Grant Work | Visual Story Editing | Project Management: Democracy + Communism: 3. Cuba + Bulgaria, in Layers: Paskova_Yana_011

This is the Cuban family (sister, nephews, and 93-year-old mother) of a man who fled from Cuba to Florida during the Mariel Boatlift of 1980. The four have been separated from their uncle, son and brother for 35 years. It is blended with a faraway view of the Brandenburg Gate, as close as you could get from East Berlin before the fall of the Berlin Wall — photographed during one of few vacations my grandparents and father were allowed to take in the Communist years. International travel was limited to pre-approved countries within the Eastern Bloc, while Western nations were only accessible via coveted government approval. The merging of these images speaks to both the need for and trauma of immigration.  Fraying family pictures from pre-1989 Bulgaria inspired this portion of a long-term project on Democracy + Communism. The parallels between them and photos I'd taken in present-day Cuba surface best when juxtaposed — one image layered on top of the other. And so, I attempt to bridge one country’s past to another country’s present — to show that political ideals, its profiteers and its victims, can remain unchanged by time or geography.

This is the Cuban family (sister, nephews, and 93-year-old mother) of a man who fled from Cuba to Florida during the Mariel Boatlift of 1980. The four have been separated from their uncle, son and brother for 35 years. It is blended with a faraway view of the Brandenburg Gate, as close as you could get from East Berlin before the fall of the Berlin Wall — photographed during one of few vacations my grandparents and father were allowed to take in the Communist years. International travel was limited to pre-approved countries within the Eastern Bloc, while Western nations were only accessible via coveted government approval. The merging of these images speaks to both the need for and trauma of immigration.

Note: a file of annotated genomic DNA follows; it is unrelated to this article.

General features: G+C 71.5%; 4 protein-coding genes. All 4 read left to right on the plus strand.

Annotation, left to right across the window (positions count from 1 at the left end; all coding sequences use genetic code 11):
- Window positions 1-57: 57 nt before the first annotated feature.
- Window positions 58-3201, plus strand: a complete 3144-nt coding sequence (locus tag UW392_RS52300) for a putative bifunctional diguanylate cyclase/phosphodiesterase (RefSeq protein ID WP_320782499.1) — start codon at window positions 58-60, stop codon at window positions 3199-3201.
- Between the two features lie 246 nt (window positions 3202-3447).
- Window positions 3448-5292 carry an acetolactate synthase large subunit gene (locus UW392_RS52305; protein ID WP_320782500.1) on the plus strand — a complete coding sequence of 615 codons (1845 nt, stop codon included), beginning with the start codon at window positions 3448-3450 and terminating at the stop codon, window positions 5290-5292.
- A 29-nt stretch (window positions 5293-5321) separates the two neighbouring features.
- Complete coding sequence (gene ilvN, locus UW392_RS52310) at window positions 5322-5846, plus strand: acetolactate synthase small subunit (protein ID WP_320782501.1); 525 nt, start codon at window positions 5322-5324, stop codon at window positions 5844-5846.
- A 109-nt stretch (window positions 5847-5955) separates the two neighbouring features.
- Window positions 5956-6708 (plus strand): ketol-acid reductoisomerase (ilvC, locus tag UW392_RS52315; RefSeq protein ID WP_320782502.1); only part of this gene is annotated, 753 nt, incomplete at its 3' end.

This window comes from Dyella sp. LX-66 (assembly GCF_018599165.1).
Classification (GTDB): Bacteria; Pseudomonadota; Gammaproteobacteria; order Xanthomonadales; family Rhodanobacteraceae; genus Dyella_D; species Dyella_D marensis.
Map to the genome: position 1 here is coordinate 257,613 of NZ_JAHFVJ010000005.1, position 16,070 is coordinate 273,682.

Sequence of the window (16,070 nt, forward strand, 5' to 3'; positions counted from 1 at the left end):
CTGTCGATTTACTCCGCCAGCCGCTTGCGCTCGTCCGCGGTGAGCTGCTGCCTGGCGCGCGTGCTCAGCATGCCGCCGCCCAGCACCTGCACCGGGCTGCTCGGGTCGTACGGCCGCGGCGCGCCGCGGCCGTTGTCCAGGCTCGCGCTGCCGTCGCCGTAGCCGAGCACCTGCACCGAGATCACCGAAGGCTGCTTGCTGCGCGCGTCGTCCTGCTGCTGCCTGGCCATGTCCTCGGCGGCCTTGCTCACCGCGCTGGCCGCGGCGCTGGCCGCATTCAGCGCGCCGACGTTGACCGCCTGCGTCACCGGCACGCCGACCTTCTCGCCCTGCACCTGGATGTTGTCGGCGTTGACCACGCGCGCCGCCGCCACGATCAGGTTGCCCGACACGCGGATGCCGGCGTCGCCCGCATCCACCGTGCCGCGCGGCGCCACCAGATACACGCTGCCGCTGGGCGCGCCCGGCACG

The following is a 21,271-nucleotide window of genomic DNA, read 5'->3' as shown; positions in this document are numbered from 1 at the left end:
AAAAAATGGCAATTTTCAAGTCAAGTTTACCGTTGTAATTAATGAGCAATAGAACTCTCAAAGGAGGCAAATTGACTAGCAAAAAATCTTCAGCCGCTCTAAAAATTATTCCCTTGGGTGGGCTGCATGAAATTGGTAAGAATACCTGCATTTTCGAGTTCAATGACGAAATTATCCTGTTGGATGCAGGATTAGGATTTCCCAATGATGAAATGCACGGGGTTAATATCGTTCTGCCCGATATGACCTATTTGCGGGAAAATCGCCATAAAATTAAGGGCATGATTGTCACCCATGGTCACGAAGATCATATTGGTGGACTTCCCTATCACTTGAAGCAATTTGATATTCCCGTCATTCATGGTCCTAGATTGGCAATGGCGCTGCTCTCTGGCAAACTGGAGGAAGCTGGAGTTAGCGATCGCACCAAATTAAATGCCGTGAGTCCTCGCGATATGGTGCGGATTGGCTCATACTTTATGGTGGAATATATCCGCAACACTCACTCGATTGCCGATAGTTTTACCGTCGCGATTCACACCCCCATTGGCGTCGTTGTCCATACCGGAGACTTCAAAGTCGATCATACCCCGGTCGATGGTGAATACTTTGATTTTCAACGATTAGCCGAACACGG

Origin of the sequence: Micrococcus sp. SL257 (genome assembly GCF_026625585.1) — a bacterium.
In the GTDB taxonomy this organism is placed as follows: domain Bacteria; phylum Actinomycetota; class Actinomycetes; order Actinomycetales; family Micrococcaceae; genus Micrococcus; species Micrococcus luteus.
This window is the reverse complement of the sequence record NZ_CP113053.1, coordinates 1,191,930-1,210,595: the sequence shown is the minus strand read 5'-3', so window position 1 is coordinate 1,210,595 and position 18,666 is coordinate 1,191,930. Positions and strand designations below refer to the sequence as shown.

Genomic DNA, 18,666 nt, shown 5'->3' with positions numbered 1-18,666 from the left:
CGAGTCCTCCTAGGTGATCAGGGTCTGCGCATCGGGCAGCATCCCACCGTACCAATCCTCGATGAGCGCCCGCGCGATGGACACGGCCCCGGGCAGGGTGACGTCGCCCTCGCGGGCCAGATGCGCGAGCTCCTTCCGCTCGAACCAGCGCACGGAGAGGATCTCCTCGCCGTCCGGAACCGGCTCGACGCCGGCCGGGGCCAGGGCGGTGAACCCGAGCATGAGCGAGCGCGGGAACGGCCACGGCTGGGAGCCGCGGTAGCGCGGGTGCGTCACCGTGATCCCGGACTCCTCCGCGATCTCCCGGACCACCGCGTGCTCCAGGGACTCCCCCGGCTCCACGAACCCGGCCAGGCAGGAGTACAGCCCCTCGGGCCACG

Fraying family pictures from pre-1989 Bulgaria inspired this portion of a long-term project on Democracy + Communism. The parallels between them and photos I'd taken in present-day Cuba surface best when juxtaposed — one image layered on top of the other. And so, I attempt to bridge one country’s past to another country’s present — to show that political ideals, its profiteers and its victims, can remain unchanged by time or geography.